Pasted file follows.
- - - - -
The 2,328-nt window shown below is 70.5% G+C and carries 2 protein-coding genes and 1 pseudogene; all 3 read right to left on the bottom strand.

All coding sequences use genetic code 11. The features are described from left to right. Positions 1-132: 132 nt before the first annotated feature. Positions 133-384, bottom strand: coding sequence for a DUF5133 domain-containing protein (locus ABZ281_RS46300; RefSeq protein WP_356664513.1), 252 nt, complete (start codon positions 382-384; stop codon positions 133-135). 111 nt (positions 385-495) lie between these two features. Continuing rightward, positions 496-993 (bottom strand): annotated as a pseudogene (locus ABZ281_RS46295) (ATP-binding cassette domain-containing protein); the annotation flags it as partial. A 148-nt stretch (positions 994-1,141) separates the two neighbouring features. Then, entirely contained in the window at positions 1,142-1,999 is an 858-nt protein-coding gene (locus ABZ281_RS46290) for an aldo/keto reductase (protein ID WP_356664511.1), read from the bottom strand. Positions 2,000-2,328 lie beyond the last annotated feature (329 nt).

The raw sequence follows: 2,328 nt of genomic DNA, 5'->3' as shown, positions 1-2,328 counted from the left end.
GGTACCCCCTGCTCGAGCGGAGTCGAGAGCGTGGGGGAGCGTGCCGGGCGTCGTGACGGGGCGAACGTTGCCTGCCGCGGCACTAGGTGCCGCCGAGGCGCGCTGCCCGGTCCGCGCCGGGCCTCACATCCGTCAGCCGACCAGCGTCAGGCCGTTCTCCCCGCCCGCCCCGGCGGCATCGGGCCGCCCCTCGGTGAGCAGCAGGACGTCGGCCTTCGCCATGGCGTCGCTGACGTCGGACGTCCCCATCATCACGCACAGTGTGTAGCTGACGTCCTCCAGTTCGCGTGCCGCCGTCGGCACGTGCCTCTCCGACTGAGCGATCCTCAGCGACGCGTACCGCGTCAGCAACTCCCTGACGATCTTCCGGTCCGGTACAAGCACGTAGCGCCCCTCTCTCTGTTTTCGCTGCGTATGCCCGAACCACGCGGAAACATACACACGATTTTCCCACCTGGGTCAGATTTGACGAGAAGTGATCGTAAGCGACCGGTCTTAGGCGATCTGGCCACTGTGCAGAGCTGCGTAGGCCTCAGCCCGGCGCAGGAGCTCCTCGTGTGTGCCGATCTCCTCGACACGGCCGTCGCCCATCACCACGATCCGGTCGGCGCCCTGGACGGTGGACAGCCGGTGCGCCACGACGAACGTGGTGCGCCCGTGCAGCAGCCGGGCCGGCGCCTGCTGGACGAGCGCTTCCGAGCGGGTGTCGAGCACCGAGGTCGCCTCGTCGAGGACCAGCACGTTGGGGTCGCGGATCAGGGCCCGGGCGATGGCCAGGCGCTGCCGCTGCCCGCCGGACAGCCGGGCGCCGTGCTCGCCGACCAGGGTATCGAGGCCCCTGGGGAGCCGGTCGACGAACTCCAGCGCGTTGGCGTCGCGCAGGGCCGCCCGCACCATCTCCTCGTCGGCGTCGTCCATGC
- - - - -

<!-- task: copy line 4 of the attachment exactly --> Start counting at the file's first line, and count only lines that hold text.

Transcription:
GGTACCCCCTGCTCGAGCGGAGTCGAGAGCGTGGGGGAGCGTGCCGGGCGTCGTGACGGGGCGAACGTTGCCTGCCGCGGCACTAGGTGCCGCCGAGGCGCGCTGCCCGGTCCGCGCCGGGCCTCACATCCGTCAGCCGACCAGCGTCAGGCCGTTCTCCCCGCCCGCCCCGGCGGCATCGGGCCGCCCCTCGGTGAGCAGCAGGACGTCGGCCTTCGCCATGGCGTCGCTGACGTCGGACGTCCCCATCATCACGCACAGTGTGTAGCTGACGTCCTCCAGTTCGCGTGCCGCCGTCGGCACGTGCCTCTCCGACTGAGCGATCCTCAGCGACGCGTACCGCGTCAGCAACTCCCTGACGATCTTCCGGTCCGGTACAAGCACGTAGCGCCCCTCTCTCTGTTTTCGCTGCGTATGCCCGAACCACGCGGAAACATACACACGATTTTCCCACCTGGGTCAGATTTGACGAGAAGTGATCGTAAGCGACCGGTCTTAGGCGATCTGGCCACTGTGCAGAGCTGCGTAGGCCTCAGCCCGGCGCAGGAGCTCCTCGTGTGTGCCGATCTCCTCGACACGGCCGTCGCCCATCACCACGATCCGGTCGGCGCCCTGGACGGTGGACAGCCGGTGCGCCACGACGAACGTGGTGCGCCCGTGCAGCAGCCGGGCCGGCGCCTGCTGGACGAGCGCTTCCGAGCGGGTGTCGAGCACCGAGGTCGCCTCGTCGAGGACCAGCACGTTGGGGTCGCGGATCAGGGCCCGGGCGATGGCCAGGCGCTGCCGCTGCCCGCCGGACAGCCGGGCGCCGTGCTCGCCGACCAGGGTATCGAGGCCCCTGGGGAGCCGGTCGACGAACTCCAGCGCGTTGGCGTCGCGCAGGGCCGCCCGCACCATCTCCTCGTCGGCGTCGTCCATGC